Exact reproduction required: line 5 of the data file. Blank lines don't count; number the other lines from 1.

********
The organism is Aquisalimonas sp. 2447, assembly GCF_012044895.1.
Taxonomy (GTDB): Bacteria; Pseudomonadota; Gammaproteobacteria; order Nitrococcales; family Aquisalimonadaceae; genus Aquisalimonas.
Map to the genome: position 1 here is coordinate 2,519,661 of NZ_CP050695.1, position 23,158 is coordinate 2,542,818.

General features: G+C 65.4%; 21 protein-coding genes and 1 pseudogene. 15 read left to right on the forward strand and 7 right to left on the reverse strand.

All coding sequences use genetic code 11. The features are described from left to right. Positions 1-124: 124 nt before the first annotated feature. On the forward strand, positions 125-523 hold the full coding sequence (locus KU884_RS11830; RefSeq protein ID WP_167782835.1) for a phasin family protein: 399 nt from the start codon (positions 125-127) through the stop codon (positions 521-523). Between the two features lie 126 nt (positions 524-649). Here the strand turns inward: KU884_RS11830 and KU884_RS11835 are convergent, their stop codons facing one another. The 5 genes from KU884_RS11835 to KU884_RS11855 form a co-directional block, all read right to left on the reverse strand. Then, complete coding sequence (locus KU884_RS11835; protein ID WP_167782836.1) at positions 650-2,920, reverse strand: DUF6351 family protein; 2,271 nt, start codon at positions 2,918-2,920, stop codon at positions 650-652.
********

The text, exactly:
All coding sequences use genetic code 11. The features are described from left to right. Positions 1-124: 124 nt before the first annotated feature. On the forward strand, positions 125-523 hold the full coding sequence (locus KU884_RS11830; RefSeq protein ID WP_167782835.1) for a phasin family protein: 399 nt from the start codon (positions 125-127) through the stop codon (positions 521-523). Between the two features lie 126 nt (positions 524-649). Here the strand turns inward: KU884_RS11830 and KU884_RS11835 are convergent, their stop codons facing one another. The 5 genes from KU884_RS11835 to KU884_RS11855 form a co-directional block, all read right to left on the reverse strand. Then, complete coding sequence (locus KU884_RS11835; protein ID WP_167782836.1) at positions 650-2,920, reverse strand: DUF6351 family protein; 2,271 nt, start codon at positions 2,918-2,920, stop codon at positions 650-652.